Originally Posted by Tentwing
For instance As I'm sure you know all Grangers were basically the same taper they only differed in ferrule size and components when determining the difference in their highest end rod (The Registered) and their dimestore models (the Lake and Stream)
For the sake of accuracy, the Stream & Lake was not a Granger, but a pure Wright & McGill and was never marked as a Granger rod. (It was the same as the Champion except that it had no tipping wraps and used nylon instead of silk. These two minor variations were out of spec for the Granger designation per the agreement between W&M and Mrs. May Granger Stocks.) And, just as an FYI, no Granger rods were ever sold in a dime store or anything approaching that level of marketing.
Regarding the tapers,Tentwing, you are right - the tapers were the same. Granger referred to each taper as a "model
". Thus an eight foot rod was called model 8040, meaning 8.0 feet, 4.0 ounces (without reelseat). An 8.5 foot 4.5 ounce rod was called the model 8642, there were several nine footers with the most popular being the 9050.
The names such as "Special, Aristocrat, Favorite, DeLuxe" etc were referred to as "Grades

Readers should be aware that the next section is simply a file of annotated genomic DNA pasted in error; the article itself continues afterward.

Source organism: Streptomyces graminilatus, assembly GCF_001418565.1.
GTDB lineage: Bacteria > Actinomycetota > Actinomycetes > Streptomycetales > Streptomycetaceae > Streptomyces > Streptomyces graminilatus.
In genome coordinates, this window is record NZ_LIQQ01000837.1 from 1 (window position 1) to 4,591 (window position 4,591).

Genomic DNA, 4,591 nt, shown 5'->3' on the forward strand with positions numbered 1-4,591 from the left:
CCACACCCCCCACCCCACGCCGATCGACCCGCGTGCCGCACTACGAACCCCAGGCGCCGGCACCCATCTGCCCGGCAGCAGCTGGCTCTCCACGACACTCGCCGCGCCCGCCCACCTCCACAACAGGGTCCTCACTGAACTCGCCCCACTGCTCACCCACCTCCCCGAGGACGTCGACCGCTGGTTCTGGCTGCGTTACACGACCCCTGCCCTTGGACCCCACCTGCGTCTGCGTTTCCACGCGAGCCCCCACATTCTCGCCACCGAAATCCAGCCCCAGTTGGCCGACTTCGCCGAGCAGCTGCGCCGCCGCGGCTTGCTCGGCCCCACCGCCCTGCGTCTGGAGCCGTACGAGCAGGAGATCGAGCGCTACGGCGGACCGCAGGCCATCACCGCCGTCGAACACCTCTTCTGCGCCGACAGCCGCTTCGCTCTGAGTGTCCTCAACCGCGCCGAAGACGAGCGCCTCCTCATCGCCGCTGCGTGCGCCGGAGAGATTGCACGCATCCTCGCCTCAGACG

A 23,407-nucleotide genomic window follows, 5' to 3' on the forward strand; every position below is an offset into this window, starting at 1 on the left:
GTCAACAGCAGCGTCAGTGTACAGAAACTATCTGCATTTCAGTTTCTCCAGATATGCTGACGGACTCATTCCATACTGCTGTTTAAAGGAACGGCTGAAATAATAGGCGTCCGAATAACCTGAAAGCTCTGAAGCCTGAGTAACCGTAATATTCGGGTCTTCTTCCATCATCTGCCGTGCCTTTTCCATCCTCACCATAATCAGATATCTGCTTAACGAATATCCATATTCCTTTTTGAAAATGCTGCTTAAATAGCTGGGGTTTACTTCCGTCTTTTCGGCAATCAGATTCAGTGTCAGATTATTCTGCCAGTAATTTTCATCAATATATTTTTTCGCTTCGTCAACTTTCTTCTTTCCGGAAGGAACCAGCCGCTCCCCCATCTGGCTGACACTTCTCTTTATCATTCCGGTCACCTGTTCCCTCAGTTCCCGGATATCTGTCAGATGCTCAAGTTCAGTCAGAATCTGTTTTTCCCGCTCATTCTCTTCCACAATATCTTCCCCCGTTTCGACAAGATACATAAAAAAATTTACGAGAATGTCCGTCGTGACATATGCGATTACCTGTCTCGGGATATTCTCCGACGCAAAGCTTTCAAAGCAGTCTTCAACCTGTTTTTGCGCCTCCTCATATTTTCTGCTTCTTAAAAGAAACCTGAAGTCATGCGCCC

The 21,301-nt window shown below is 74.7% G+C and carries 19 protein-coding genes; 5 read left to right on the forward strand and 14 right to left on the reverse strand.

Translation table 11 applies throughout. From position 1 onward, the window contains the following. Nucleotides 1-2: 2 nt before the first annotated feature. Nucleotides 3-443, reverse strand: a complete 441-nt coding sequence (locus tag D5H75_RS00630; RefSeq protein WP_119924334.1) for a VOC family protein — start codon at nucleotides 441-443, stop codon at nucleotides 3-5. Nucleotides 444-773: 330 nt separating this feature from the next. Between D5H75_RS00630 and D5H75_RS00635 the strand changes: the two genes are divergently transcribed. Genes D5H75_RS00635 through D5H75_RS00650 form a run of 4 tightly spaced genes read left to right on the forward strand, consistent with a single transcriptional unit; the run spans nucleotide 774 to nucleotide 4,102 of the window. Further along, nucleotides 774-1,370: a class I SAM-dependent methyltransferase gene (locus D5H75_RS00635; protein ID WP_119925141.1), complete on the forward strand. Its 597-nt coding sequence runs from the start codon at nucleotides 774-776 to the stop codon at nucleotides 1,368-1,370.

" by Granger. Except for the ultra-rare Registered rods, and the bottom of the line Champion, every Granger rod used the same reel seat and ferrules.
The blanks were each inspected for node placement, cane beauty and overall quality. The better grade rods got the best cane, more guides and fancier wrap patterns. (Yes, the Premier is an exception to the fancier wraps.) DeLuxe, Premier and Registered rods were made from a single culm specially selected for its high quality. (GG era only ).
To complete a Goodwin Granger rod's official designation, the rod would be referred to as "G" for Granger, "C, V, S, A, F, D, or P" for the grade name and finally the model number. That means that GS8642 = Granger Special 8.5', 4.5oz - and so on.
Although Heddon rods also hold a special place in my heart, I'd take ANY Granger over ANY Heddon every time.